Tooth Decay: What’s pH got to do with it? The Final Wrap Up (For Now)

(Wrapping up tooth decay, that is.)

Found here

Everything we love to eat and drink seems to be acidic- coffee, wine, soda pop, fruit, energy drinks, juice, the list goes on and on.  Why is this important when discussing tooth decay?  Tooth decay is a pH disease!  Let’s review chemistry just a little bit.  There’s a scale that measures how acidic, neutral or basic liquids are.
This scale is called the pH scale and runs from 1 to 14, with 7 being neutral – think tap water.

Liquids that measure from 1 to 6.9 on the pH scale are acidic- think soda pop, and  7.1 to 14 are basic- think baking soda.   Tooth decay is a pH disease.  When the pH of your mouth goes below 5.5, the minerals that make up your teeth flow OUT of your teeth, into your saliva, and then when the pH goes above 5.5 they flow back in.  Ebbing and flowing all day.  Your saliva is full of minerals.  As we eat, the bacteria excrete acid (remember?)  and drop the pH even further.  If you snack frequently, your saliva never gets your mouth back up above 5.5.  (Do you sip your latte or soda pop while you work at your desk?  Did you know many bottled waters have a low pH?   If you have a dry mouth, due to medications or other diseases, you have less minerals flowing back into your teeth and are much more prone to tooth decay.  Do you suck on hard candies because of your dry mouth?)  When the pH stays low, it kills off the good bacteria so the bad bacteria thrive, making more bad bacteria babies.  The decay bacteria excrete more acid and dissolve your teeth, creating the perfect environment for cavities. Tooth Decay is a pH disease.
Tooth decay needs a combination of these risk factor criteria:
1.  Acidic environment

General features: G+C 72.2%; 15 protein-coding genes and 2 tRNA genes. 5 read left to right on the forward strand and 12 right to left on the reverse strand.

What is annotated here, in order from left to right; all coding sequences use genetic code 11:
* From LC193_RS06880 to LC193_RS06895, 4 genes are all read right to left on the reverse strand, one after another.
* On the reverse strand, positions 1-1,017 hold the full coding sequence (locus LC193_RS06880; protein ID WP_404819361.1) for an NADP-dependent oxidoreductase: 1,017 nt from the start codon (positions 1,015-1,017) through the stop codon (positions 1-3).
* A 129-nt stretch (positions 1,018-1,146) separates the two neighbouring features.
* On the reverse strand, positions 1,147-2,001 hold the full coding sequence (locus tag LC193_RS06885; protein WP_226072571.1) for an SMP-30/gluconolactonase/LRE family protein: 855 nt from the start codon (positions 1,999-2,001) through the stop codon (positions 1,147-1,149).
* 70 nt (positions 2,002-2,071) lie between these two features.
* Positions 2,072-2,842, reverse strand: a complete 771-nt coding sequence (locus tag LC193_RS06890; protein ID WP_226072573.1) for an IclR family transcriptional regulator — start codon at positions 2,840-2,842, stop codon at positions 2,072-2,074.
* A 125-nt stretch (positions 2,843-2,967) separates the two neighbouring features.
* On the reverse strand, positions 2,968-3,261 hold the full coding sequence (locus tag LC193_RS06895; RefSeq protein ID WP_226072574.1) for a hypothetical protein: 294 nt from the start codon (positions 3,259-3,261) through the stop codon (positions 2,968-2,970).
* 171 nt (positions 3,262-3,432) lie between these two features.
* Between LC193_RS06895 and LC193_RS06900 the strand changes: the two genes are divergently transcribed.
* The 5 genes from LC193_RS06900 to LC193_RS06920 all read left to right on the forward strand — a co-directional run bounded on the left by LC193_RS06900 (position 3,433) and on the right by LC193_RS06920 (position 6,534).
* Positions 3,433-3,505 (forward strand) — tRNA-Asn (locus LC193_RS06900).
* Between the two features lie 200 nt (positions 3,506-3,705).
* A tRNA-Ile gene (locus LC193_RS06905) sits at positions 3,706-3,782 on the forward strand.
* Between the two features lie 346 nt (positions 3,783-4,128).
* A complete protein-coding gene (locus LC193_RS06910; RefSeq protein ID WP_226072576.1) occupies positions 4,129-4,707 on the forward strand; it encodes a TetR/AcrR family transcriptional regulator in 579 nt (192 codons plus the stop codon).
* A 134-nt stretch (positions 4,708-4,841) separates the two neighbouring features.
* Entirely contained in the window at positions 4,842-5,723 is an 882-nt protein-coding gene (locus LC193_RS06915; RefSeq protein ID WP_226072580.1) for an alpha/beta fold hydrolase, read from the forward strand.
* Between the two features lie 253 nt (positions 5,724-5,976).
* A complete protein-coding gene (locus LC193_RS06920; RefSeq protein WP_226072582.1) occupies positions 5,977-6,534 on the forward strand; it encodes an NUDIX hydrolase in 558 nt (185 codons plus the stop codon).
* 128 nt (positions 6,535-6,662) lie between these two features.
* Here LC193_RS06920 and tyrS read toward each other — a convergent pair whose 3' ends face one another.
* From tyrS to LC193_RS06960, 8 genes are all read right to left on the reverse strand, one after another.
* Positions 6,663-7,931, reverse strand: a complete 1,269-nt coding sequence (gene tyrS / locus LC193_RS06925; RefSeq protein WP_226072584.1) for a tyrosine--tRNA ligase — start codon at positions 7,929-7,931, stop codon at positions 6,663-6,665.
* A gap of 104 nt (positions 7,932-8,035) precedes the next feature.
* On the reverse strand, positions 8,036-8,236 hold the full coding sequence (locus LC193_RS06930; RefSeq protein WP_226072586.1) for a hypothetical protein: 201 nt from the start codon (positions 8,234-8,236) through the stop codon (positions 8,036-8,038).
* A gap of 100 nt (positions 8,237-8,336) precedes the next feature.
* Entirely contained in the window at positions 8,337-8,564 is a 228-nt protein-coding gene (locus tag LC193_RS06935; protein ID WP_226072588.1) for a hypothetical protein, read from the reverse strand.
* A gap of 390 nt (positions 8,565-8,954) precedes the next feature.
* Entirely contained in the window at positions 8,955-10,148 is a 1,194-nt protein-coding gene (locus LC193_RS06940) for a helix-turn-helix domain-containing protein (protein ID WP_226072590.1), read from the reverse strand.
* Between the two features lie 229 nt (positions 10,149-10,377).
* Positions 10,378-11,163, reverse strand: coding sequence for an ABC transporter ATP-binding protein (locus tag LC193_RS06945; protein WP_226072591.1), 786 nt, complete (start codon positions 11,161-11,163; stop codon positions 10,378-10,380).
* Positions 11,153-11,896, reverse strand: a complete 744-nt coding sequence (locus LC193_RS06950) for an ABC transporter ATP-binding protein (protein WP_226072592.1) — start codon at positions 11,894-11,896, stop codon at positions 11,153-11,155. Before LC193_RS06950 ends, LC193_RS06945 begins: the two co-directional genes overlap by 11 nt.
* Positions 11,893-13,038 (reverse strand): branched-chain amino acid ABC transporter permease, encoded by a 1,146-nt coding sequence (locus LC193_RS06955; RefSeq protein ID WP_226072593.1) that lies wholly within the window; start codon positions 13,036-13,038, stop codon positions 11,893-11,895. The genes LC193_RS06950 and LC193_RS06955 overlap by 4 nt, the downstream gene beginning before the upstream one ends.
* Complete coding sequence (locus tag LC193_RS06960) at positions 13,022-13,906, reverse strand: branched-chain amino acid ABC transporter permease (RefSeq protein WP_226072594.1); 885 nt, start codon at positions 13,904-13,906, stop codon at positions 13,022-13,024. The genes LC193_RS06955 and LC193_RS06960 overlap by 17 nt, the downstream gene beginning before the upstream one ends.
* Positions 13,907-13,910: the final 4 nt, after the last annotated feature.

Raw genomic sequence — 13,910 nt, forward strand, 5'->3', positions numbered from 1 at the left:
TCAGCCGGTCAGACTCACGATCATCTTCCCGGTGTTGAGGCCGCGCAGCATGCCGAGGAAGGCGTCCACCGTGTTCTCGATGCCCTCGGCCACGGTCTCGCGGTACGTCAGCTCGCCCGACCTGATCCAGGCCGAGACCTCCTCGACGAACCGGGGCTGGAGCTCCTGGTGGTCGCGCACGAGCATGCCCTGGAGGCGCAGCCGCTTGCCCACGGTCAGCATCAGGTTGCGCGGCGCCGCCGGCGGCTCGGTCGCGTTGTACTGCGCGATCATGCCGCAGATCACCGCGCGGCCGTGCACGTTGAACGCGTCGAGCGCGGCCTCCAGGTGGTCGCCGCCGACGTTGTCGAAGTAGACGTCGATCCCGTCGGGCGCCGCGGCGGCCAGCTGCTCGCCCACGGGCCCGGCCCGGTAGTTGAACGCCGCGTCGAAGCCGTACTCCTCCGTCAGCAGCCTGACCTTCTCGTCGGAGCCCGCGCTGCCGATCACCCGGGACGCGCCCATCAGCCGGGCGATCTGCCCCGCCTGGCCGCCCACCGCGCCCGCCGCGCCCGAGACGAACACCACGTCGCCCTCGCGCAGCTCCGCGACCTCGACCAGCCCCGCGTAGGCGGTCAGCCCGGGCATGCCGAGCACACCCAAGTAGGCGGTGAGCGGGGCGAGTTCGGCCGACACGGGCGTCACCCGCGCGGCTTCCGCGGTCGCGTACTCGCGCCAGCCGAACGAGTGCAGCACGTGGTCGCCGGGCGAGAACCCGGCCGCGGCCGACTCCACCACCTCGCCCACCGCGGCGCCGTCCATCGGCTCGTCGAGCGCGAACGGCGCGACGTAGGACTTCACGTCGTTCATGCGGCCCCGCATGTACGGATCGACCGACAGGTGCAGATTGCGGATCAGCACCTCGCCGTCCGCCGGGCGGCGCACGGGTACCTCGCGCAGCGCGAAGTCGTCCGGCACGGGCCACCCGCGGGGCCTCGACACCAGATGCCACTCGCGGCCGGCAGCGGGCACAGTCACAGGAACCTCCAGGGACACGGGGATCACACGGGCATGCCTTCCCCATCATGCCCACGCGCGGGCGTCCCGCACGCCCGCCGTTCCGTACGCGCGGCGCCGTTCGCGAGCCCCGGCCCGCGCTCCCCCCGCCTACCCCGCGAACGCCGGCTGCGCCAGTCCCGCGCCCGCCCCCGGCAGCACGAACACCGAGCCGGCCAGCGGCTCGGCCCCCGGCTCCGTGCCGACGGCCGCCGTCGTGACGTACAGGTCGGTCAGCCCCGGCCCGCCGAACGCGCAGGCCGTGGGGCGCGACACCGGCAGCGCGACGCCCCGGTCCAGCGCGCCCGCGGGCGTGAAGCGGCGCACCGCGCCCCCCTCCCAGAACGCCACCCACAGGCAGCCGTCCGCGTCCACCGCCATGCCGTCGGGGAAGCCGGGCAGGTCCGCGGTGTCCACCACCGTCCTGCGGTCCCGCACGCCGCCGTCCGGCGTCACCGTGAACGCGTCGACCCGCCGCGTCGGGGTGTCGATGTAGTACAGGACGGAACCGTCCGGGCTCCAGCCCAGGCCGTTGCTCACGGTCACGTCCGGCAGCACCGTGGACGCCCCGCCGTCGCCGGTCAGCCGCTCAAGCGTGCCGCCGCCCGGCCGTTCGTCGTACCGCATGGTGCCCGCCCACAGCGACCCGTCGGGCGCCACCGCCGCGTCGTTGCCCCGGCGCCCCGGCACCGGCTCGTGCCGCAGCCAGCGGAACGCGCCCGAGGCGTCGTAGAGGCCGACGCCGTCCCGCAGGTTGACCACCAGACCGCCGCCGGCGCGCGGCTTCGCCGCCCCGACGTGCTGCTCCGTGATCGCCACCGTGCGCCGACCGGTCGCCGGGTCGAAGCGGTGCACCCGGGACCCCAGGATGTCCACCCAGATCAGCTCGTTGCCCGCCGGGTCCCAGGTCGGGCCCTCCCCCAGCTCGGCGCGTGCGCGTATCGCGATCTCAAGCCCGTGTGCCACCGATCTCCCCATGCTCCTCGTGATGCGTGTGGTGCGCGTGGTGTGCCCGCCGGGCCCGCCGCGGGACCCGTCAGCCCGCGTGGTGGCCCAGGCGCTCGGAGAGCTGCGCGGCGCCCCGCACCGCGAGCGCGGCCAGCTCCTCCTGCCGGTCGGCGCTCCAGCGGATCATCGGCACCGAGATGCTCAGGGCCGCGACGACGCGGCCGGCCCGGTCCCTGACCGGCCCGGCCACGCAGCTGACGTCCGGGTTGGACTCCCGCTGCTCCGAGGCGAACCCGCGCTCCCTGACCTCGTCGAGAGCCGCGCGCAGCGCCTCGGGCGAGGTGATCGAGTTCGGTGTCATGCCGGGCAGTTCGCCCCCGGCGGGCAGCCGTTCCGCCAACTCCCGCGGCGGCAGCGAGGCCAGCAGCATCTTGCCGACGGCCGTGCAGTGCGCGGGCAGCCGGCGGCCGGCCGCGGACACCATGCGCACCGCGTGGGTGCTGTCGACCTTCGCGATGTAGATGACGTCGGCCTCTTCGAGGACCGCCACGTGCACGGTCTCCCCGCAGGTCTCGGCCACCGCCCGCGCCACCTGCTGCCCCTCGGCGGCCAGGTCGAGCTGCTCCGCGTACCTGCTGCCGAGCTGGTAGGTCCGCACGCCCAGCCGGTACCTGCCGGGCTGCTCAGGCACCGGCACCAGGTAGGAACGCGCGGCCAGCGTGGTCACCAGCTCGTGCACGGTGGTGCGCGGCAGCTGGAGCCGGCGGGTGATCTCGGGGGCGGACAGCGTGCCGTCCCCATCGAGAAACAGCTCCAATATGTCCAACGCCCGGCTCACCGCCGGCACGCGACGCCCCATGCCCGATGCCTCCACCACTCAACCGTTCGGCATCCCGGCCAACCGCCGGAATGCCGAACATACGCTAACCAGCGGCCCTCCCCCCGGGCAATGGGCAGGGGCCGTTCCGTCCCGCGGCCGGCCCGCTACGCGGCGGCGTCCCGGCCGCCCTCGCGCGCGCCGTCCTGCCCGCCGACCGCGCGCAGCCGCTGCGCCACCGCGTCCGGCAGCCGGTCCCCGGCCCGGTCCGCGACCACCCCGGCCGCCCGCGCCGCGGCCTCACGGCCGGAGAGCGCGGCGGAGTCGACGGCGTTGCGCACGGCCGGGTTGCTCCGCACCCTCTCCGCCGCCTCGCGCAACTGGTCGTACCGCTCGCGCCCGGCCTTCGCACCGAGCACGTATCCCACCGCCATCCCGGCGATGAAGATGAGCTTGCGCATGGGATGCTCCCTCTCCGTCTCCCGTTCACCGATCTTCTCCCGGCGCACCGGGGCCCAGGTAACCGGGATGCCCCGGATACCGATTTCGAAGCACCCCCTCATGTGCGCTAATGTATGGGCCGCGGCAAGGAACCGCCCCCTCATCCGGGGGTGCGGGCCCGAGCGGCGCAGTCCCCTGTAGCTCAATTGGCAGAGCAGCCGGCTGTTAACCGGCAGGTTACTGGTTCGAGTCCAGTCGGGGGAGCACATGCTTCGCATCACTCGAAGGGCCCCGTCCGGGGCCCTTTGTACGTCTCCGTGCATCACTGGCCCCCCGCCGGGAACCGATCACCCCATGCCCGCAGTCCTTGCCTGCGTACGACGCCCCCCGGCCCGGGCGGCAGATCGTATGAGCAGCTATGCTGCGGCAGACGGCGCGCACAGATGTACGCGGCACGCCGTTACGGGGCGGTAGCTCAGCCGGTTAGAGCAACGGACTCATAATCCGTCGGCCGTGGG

2.  Carbohydrates/frequent snacking
3.  Decay bacteria
4.  Poor oral hygiene- leaving plaque biofilm behind, around, in between and/or under
5.  Low saliva flow- often from mouth breathing or medications
6.  Braces, retainers dentures, mouth guards, dental appliances
7.  Acid Reflux or other systemic diseases or illnesses

So, what to do to stop decay for you?  Quick review:

The very best predictor of future decay is having current decay in your mouth!  It’s contagious: parents, childcare workers, grandparents, and even fellow playmates transfer bacteria.  Have your dental office measure your tooth decay bacterial load.  And be sure they assess your risk factors.

Improve your oral hygiene.  Get that electric toothbrush and use it twice a day.  My favorite tooth brush is still the 30 Second Smile tooth brush.  It is like a car wash for your mouth.  It cleans better, faster and more thoroughly.  Change the brush heads every three months.  If you have a manual toothbrush- DRY brush- no toothpaste.  Brush until your teeth feel clean and taste clean to your tongue, then and only then, use a pea sized amount of toothpaste.  Brush, spit, don’t rinse. Leave the toothpaste on your teeth.  (Close the toilet seat before flushing, it affects and infects your tooth brush and your oral health! And yes, it is what you are thinking.)

Keep ’em clean so they can’t move in! From Pinterest

Clean in between your teeth.  That’s where disease starts. See my previous article on Conquering Cavities in Kids.

Clean your tongue. ‘Nuff said!